Tag Archives: art

A sliver of silver

Until I lived here I don’t think I appreciated the beauty of monochrome colours. Previously I had applied the term ‘monochrome’ to the white/black/grey palette but in fact it refers to all tints, tones and shades of a single colour. Darken it by adding black, grey or a darker colour; lighten by adding white. So isn’t nature clever, producing this silver/white/grey display at dusk?

As the clouds moved and the sun set, the display was ever-changing. At times, the glint of silver was almost like liquid mercury, reminding me of a sculpture at the Fundació Joan Miró in Barcelona: ‘Fuente de Mercurio’ by Alexander Calder [below]. The drip of liquid mercury seemed to defy reality: liquid? metal? The colour was so pure. 5 to remember
los colores monocromos – the monochrome colours
siempre cambiante – ever-changing
casi como – almost like
una escultura – a sculpture
el mercurio – the mercury/quicksilver

And if you’d like to tweet a link to THIS post, here’s my suggested tweet:
A sliver of silver: like liquid metal? The sky at dusk in #Spain http://wp.me/p3dYp6-2dA via @Spanish_Valley

¡Aquí está! ‘Connectedness’ is here

Here it is, my new novel Connectedness is published today. And for my readers based in Spain, it features a lot of familiar things. Read it and see what you recognise!

Art✔
Romance✔
Picasso✔
Love and Loss ✔
Tapas✔
But most important of all, is Málaga ✔

Here’s what some of the early reviewers have said:
5* “Although this is a follow-on novel from the first, Ignoring Gravity,  it could equally be read as a standalone. Danby does not rely just on the story of the search carried out by her identity detective, Rose Haldane, but builds up a detailed and believable picture of the life of her main character Justine. Well written with realistic characters and the setting out of the story in a carefully and balanced way, I would highly recommend this novel.”

4* “There are deep thoughts on life and surroundings that are recognizable to all of us. Eventually all comes together in a heartfelt ending. Connectedness  is a gripping story of love, loss and the human struggle to be your one true self. An amazing read.”

To celebrate the arrival of ConnectednessIgnoring Gravity  is free to download here. TODAY only.

So what’s ‘Connectedness’ about?
TO THE OUTSIDE WORLD, ARTIST JUSTINE TREE HAS IT ALL… BUT SHE ALSO HAS A SECRET THAT THREATENS TO DESTROY EVERYTHING
Justine’s art sells around the world, but does anyone truly know her? When her mother dies, she returns to her childhood home in Yorkshire where she decides to confront her past. She asks journalist Rose Haldane to find the baby she gave away when she was an art student, but only when Rose starts to ask difficult questions does Justine truly understand what she must face.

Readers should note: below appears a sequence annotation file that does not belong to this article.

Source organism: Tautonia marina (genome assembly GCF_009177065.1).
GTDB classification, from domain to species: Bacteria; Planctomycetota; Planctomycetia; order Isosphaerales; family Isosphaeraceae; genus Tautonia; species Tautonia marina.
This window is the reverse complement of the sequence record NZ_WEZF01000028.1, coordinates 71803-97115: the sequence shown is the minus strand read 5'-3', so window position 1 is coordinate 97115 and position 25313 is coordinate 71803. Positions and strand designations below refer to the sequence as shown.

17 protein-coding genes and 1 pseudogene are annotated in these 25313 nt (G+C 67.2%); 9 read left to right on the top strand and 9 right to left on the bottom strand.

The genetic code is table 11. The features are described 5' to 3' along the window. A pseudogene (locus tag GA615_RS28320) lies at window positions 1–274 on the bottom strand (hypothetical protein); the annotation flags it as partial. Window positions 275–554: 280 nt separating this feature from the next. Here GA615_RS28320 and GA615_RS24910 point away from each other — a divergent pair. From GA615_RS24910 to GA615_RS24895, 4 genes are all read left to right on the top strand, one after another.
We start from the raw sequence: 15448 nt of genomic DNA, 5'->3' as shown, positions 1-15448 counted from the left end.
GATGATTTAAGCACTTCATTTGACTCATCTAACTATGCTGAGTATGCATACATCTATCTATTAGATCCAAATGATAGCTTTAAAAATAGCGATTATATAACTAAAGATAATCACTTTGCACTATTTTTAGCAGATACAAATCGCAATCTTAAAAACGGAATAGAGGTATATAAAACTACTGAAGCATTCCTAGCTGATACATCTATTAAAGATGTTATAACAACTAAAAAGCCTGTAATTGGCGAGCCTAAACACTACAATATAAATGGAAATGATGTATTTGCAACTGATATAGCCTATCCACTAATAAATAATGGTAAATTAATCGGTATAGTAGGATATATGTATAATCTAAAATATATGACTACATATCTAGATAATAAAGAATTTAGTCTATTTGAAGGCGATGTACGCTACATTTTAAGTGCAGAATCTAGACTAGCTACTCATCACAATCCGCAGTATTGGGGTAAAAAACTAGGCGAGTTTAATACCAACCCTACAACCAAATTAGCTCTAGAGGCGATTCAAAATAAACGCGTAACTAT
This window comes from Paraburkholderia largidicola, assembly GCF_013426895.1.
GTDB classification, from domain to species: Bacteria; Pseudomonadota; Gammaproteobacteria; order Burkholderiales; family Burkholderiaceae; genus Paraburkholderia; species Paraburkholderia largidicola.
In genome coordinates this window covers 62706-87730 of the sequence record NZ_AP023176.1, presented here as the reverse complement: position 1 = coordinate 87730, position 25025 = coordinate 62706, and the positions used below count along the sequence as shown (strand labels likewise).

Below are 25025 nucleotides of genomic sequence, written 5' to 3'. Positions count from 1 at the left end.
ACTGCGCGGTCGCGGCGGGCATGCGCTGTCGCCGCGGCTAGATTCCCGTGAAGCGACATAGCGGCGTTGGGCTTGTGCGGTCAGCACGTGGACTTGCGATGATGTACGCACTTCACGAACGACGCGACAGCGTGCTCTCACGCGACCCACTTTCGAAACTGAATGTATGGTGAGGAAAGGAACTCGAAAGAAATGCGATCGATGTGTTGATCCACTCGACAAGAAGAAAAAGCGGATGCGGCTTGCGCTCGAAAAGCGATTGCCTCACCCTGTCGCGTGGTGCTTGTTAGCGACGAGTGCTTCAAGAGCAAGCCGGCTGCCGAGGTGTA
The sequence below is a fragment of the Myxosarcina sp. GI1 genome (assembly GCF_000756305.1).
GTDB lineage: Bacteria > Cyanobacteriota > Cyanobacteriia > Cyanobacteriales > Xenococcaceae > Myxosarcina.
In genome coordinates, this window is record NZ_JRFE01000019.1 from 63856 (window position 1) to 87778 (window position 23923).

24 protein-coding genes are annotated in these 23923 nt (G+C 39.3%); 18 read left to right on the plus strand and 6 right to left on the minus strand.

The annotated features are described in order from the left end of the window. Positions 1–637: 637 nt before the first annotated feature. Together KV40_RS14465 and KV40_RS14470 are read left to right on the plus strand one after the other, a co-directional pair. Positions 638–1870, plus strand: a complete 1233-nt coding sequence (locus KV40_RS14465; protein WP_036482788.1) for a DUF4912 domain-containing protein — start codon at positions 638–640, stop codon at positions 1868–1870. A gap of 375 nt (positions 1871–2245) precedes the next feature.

Is Justine strong enough to admit the secrets and lies of her past? To speak aloud the deeds she has hidden for 27 years, the real inspiration for her work that sells for millions of pounds. Could the truth trash her artistic reputation? Does Justine care more about her daughter, or her art? And what will she do if her daughter hates her?

If you like the novels of Maggie O’Farrell, Lucinda Riley, Tracy Rees and Rachel Hore, this might be for you. Click here to read an extract.
Sandra Danby

‘Connectedness’ by Sandra Danby, [#2 Identity Detective series] [Beulah Press]

5 to remember
aquí está – here it is
una novela – a novel
un seguimiento – a follow-on
gratis para descargar – free to download
una lectura increíble – an amazing read

And if you’d like to tweet a link to THIS post, here’s my suggested tweet:
CONNECTEDNESS by Sandra Danby  #Kindle #Spain https://wp.me/p3dYp6-2k9 via @Spanish_Valley

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Connectedness: coming soon

I drank hundreds of cups of coffee in Málaga, walked the streets of the Old Town and La Playa de la Malagueta, I’ve sat on benches in Paseo del Parque and eaten plates of fried fish. As you’ll gather, it was hard researching the Spanish element of my second novel, Connectedness! Book two in the ‘Identity Detective’ series, Connectedness will be published on May 10, 2018. This tale of art, adoption, romance and loss moves between now and the Eighties, from London’s art world to the bleak isolated cliffs of Yorkshire and the hot orange blossom streets of Málaga. Sandra DanbySo what’s it all about?
TO THE OUTSIDE WORLD, ARTIST JUSTINE TREE HAS IT ALL… BUT SHE ALSO HAS A SECRET THAT THREATENS TO DESTROY EVERYTHING
Justine’s art sells around the world, but does anyone truly know her? When her mother dies, she returns to her childhood home in Yorkshire where she decides to confront her past. She asks journalist Rose Haldane to find the baby she gave away when she was an art student, but only when Rose starts to ask difficult questions does Justine truly understand what she must face.